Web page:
Memorandum by the Deputy Assistant
Secretary of State for European Affairs (Bonbright) to
the Acting Secretary of State
- Subject: Negotiations with Iceland Concerning Implementation of the U.S.–Iceland Defense Agreement of 1951
The negotiations which began on February 2 have reached a critical phase owing to four points of difference: (a) whether the activities of the present U.S. prime contractor will be terminated on a date certain, or whether he will be allowed to remain as a “backstop” so long as required to “insure performance” by Icelandic contractors, (b) whether the U.S. will have the final decision on the question of the capability of an Icelandic contractor to do certain work, (c) whether U.S. personnel in Iceland are to be put under ostensibly severe “off-base movement” restrictions, possibly resulting in lowered morale and adverse publicity, although the Commander, Iceland Defense Force, believes he can live with the restrictions, which are to be liberally interpreted, (d) whether the U.S. will accept the Icelandic response granting only a portion of the additional facilities we requested in the negotiations.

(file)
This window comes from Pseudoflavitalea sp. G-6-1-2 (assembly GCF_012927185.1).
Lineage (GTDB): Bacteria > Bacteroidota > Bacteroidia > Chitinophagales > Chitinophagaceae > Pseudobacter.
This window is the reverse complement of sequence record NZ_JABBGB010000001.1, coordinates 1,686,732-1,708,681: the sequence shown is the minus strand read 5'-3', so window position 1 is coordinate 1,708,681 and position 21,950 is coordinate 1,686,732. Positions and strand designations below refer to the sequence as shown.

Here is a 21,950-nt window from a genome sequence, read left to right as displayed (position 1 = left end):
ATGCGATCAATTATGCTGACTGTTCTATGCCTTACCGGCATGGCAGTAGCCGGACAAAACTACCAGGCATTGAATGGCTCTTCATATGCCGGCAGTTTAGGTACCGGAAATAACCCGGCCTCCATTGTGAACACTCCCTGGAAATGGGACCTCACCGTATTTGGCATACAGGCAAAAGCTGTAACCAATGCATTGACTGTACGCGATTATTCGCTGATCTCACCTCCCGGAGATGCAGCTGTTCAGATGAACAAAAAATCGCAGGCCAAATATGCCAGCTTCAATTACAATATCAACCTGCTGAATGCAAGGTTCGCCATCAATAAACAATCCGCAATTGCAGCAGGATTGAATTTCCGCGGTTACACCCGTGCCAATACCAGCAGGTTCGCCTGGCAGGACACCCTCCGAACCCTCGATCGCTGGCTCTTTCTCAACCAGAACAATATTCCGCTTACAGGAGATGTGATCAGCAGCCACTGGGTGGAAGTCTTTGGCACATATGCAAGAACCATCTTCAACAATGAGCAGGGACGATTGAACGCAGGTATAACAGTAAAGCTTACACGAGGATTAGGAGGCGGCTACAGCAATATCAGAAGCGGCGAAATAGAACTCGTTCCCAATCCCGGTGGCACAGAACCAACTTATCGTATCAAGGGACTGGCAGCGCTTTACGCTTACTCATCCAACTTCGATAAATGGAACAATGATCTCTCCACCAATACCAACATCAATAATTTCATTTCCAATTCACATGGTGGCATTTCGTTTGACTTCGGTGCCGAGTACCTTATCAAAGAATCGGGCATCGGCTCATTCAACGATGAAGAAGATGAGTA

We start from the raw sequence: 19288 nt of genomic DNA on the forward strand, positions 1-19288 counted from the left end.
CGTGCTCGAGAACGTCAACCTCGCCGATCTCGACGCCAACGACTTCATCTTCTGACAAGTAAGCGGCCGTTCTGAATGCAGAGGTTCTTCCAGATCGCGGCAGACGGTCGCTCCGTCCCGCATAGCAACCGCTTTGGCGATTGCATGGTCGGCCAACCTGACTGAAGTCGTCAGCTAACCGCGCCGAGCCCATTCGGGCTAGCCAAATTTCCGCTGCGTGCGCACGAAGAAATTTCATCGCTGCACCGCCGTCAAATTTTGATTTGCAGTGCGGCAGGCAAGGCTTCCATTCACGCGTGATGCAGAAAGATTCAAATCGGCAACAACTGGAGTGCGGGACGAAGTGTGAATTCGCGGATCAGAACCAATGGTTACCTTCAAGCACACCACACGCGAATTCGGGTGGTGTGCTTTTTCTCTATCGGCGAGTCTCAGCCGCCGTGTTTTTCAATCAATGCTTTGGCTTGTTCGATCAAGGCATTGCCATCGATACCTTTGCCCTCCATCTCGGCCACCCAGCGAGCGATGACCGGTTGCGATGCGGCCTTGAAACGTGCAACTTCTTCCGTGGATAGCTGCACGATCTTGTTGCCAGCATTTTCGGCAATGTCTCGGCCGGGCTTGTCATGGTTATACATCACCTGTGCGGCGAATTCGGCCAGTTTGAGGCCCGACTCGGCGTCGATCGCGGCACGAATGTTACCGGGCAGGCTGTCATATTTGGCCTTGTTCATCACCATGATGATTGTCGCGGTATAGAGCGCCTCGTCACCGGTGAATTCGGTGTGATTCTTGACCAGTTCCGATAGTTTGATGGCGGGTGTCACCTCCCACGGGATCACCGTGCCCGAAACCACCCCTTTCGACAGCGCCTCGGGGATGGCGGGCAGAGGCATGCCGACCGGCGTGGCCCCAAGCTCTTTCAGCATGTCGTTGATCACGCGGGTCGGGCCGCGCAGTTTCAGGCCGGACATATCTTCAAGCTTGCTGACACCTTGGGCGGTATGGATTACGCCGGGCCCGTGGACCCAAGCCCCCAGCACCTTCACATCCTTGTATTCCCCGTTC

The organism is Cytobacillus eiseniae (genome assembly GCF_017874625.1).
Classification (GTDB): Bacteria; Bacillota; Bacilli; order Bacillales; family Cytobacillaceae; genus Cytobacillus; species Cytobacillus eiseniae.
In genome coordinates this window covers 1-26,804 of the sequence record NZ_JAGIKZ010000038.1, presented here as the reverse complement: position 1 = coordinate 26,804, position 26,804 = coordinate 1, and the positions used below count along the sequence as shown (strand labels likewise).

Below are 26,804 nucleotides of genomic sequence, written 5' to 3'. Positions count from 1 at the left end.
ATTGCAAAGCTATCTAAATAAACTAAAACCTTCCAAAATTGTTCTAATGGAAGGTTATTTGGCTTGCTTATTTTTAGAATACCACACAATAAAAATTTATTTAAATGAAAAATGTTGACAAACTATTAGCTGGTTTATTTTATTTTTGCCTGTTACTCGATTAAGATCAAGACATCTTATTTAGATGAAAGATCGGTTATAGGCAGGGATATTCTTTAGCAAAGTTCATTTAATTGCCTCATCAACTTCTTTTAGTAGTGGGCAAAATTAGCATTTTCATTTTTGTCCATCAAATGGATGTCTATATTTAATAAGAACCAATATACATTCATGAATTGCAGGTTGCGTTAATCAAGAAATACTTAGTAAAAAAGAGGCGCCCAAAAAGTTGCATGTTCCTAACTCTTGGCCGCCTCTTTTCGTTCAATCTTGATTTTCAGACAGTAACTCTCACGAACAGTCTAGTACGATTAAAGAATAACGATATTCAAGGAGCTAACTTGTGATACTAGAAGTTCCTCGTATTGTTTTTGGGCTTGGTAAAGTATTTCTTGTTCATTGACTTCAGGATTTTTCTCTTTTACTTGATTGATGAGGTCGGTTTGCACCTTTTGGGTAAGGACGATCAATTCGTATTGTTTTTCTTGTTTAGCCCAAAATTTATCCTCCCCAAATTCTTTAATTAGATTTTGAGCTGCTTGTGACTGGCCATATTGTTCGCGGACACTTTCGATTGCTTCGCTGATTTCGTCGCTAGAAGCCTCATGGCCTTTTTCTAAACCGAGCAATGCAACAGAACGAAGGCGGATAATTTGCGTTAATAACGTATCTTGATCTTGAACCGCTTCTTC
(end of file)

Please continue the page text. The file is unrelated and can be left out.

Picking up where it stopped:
On point (c), the “troop impact” problem, Under Secretary of the Air Force Douglas and an OSD representative take the position that regulation of “off-base movement” is a command function; that this matter should be removed from the Government level and be worked out between the Commander, Iceland Defense Force, and representatives of the Icelandic Government. This question is probably the crux of the problem and if it can be solved we are hopeful that (a) and (b) can be resolved.
We called this problem to the attention of the JCS at Mr. Murphy’s informal meeting last Friday.1 We merely wanted to flag the question in view of Lawson’s apprehensions of unfavorable political developments which might flow from a failure to reach agreement. We are somewhat concerned by reports that the Chiefs are going into all aspects in some detail with a possibility they may come up with a very firm position which will make it more difficult for us to make concessions.
Coordination and clearance of a U.S. position in response to the most recent Icelandic position has been made more difficult by a time factor—we received the Icelandic papers ten days ago and [Page 1531] were asked to develop agreement so that the Icelandic Foreign Minister could present the results to Parliament prior to adjournment April 14. He will now report to the Althing, probably today on the basis of no agreement.
- A record of the meeting, dated Apr. 9, is in State–JCS Meetings, lot 61 D 417, “Meeting No. 101”.↩